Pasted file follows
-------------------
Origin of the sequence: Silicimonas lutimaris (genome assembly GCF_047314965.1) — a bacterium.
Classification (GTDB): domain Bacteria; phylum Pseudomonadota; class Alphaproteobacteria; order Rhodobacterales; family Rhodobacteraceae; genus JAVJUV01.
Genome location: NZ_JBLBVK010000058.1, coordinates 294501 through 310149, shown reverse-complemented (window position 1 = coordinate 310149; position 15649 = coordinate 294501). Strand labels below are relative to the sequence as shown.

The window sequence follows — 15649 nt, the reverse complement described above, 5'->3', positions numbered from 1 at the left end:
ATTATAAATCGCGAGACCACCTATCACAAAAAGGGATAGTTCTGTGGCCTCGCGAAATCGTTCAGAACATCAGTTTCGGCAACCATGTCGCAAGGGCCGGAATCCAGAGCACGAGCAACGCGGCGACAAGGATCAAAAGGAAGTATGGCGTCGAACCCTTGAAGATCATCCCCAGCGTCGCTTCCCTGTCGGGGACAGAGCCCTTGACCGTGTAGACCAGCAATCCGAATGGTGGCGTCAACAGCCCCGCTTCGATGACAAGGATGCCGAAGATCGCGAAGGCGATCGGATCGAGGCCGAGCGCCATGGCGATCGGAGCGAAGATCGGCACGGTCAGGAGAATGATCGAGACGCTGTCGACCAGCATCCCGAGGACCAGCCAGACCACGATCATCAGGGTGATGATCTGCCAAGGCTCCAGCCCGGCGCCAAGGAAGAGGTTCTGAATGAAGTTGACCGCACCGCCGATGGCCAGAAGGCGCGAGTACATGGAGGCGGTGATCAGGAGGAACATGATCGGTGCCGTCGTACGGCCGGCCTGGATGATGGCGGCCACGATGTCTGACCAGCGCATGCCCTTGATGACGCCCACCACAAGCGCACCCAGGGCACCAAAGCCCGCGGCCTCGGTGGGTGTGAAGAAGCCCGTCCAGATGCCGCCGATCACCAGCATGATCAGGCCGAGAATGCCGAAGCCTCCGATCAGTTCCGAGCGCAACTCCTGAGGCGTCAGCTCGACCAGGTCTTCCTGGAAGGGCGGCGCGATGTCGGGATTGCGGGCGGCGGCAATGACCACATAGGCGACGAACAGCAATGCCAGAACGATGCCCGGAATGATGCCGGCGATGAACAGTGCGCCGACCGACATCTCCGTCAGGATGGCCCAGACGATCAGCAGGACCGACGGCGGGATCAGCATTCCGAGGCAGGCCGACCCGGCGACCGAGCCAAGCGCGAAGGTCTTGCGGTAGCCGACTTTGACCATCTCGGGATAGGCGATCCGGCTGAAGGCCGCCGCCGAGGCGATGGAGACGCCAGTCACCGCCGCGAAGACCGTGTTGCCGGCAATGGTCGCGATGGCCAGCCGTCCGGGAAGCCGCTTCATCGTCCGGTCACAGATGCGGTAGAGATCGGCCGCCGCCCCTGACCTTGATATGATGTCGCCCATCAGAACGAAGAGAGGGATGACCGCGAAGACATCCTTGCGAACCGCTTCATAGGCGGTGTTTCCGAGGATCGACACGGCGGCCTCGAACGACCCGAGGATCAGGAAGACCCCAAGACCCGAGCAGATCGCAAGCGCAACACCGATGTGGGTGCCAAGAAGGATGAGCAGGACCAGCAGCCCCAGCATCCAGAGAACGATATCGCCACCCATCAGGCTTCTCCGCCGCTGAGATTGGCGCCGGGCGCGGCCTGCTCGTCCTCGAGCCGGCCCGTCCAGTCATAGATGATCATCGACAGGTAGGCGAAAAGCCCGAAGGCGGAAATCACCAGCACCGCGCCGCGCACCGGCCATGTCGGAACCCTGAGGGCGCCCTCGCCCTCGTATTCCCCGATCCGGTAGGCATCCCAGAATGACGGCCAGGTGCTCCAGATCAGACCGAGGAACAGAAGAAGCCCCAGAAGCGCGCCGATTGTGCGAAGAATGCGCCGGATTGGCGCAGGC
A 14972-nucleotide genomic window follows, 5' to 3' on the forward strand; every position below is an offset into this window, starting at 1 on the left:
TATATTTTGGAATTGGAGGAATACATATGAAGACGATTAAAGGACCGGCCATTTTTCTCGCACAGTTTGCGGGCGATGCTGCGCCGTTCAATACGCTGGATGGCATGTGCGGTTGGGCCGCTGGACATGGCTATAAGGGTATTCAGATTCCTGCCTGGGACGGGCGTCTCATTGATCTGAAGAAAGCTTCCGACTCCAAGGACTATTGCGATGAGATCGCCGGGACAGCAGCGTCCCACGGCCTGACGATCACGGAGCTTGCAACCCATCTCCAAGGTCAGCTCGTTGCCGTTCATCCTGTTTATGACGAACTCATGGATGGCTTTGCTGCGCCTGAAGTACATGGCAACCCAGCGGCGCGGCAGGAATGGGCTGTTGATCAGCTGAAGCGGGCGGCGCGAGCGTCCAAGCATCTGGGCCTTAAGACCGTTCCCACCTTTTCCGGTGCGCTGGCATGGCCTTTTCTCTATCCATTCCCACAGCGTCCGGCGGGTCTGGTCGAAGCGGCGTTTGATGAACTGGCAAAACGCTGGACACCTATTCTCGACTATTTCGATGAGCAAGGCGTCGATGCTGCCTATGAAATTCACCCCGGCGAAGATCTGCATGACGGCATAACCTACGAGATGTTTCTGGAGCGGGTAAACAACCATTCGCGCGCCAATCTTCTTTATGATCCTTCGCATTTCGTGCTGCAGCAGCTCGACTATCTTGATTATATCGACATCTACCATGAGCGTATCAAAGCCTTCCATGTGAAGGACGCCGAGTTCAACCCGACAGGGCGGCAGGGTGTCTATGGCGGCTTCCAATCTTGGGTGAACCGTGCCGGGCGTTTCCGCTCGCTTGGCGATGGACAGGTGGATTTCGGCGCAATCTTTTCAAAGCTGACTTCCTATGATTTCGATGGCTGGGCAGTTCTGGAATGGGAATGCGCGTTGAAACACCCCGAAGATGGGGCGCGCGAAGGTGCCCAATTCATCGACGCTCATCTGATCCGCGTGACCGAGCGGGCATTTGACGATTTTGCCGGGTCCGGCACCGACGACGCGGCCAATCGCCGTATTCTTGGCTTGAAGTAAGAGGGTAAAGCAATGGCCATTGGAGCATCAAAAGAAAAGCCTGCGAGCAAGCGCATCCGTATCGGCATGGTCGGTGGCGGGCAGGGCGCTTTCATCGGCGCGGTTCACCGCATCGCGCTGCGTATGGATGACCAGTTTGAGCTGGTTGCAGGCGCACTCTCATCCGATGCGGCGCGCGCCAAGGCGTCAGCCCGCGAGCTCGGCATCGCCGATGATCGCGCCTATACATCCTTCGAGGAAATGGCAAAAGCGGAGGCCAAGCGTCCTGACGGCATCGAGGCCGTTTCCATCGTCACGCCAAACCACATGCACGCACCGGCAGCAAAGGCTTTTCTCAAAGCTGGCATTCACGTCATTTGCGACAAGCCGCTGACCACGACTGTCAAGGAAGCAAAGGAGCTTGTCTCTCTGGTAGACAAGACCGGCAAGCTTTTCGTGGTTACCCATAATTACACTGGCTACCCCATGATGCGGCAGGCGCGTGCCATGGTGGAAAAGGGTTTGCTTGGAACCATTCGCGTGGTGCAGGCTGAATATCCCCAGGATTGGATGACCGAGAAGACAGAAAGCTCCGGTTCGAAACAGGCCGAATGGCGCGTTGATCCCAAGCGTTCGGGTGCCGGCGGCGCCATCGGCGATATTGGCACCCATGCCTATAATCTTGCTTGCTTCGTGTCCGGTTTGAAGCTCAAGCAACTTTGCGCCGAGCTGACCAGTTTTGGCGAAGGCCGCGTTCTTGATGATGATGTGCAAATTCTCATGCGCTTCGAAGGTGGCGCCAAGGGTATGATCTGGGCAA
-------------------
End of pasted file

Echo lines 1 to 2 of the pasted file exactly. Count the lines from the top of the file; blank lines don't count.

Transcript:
Origin of the sequence: Silicimonas lutimaris (genome assembly GCF_047314965.1) — a bacterium.
Classification (GTDB): domain Bacteria; phylum Pseudomonadota; class Alphaproteobacteria; order Rhodobacterales; family Rhodobacteraceae; genus JAVJUV01.